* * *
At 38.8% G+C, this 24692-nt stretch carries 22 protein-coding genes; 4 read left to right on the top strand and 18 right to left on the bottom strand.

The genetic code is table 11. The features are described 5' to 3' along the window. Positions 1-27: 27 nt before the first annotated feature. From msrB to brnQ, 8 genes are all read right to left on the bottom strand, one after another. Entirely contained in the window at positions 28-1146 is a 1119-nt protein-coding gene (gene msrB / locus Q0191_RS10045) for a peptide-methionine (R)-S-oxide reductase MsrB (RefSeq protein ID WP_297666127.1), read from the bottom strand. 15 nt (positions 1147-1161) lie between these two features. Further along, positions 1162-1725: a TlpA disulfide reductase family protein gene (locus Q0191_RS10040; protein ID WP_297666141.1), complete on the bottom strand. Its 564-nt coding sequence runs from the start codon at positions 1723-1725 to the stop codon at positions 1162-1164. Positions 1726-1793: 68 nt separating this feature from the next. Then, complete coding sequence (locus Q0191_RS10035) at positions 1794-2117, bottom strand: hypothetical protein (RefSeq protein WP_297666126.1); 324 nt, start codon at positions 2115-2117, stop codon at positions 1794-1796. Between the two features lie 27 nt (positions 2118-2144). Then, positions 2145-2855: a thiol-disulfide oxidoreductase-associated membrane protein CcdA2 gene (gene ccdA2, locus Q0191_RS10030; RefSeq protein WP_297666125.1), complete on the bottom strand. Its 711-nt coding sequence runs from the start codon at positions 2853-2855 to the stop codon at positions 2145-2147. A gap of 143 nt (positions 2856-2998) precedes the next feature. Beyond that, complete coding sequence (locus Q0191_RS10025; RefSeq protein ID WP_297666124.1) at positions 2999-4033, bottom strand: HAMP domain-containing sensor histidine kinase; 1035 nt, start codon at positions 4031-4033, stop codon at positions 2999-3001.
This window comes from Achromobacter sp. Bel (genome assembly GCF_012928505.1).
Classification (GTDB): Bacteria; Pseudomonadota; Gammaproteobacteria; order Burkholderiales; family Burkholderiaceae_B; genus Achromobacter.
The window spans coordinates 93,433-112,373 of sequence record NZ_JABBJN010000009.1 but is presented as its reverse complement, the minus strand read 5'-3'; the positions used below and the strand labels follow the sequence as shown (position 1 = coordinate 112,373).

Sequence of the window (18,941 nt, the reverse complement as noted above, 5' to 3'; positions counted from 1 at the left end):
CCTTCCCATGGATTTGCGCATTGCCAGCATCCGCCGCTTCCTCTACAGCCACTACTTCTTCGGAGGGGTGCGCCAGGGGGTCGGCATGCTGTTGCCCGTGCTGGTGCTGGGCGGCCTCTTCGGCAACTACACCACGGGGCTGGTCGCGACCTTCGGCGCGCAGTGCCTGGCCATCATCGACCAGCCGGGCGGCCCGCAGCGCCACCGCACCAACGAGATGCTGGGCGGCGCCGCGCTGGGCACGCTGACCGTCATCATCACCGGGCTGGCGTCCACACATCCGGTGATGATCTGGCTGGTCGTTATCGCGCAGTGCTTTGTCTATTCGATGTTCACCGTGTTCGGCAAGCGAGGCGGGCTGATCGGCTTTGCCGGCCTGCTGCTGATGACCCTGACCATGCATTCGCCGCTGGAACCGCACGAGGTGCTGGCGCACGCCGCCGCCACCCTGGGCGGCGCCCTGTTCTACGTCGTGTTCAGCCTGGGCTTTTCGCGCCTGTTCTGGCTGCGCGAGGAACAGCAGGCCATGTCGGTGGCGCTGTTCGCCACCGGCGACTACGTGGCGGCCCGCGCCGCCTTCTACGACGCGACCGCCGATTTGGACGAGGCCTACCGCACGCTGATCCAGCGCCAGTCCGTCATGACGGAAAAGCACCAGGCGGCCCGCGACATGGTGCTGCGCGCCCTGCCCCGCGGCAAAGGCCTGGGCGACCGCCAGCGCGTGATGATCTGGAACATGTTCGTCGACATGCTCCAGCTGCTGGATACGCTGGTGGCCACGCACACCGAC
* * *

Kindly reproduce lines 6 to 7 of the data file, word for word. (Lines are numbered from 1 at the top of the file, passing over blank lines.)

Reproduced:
Sequence of the window (18,941 nt, the reverse complement as noted above, 5' to 3'; positions counted from 1 at the left end):
CCTTCCCATGGATTTGCGCATTGCCAGCATCCGCCGCTTCCTCTACAGCCACTACTTCTTCGGAGGGGTGCGCCAGGGGGTCGGCATGCTGTTGCCCGTGCTGGTGCTGGGCGGCCTCTTCGGCAACTACACCACGGGGCTGGTCGCGACCTTCGGCGCGCAGTGCCTGGCCATCATCGACCAGCCGGGCGGCCCGCAGCGCCACCGCACCAACGAGATGCTGGGCGGCGCCGCGCTGGGCACGCTGACCGTCATCATCACCGGGCTGGCGTCCACACATCCGGTGATGATCTGGCTGGTCGTTATCGCGCAGTGCTTTGTCTATTCGATGTTCACCGTGTTCGGCAAGCGAGGCGGGCTGATCGGCTTTGCCGGCCTGCTGCTGATGACCCTGACCATGCATTCGCCGCTGGAACCGCACGAGGTGCTGGCGCACGCCGCCGCCACCCTGGGCGGCGCCCTGTTCTACGTCGTGTTCAGCCTGGGCTTTTCGCGCCTGTTCTGGCTGCGCGAGGAACAGCAGGCCATGTCGGTGGCGCTGTTCGCCACCGGCGACTACGTGGCGGCCCGCGCCGCCTTCTACGACGCGACCGCCGATTTGGACGAGGCCTACCGCACGCTGATCCAGCGCCAGTCCGTCATGACGGAAAAGCACCAGGCGGCCCGCGACATGGTGCTGCGCGCCCTGCCCCGCGGCAAAGGCCTGGGCGACCGCCAGCGCGTGATGATCTGGAACATGTTCGTCGACATGCTCCAGCTGCTGGATACGCTGGTGGCCACGCACACCGAC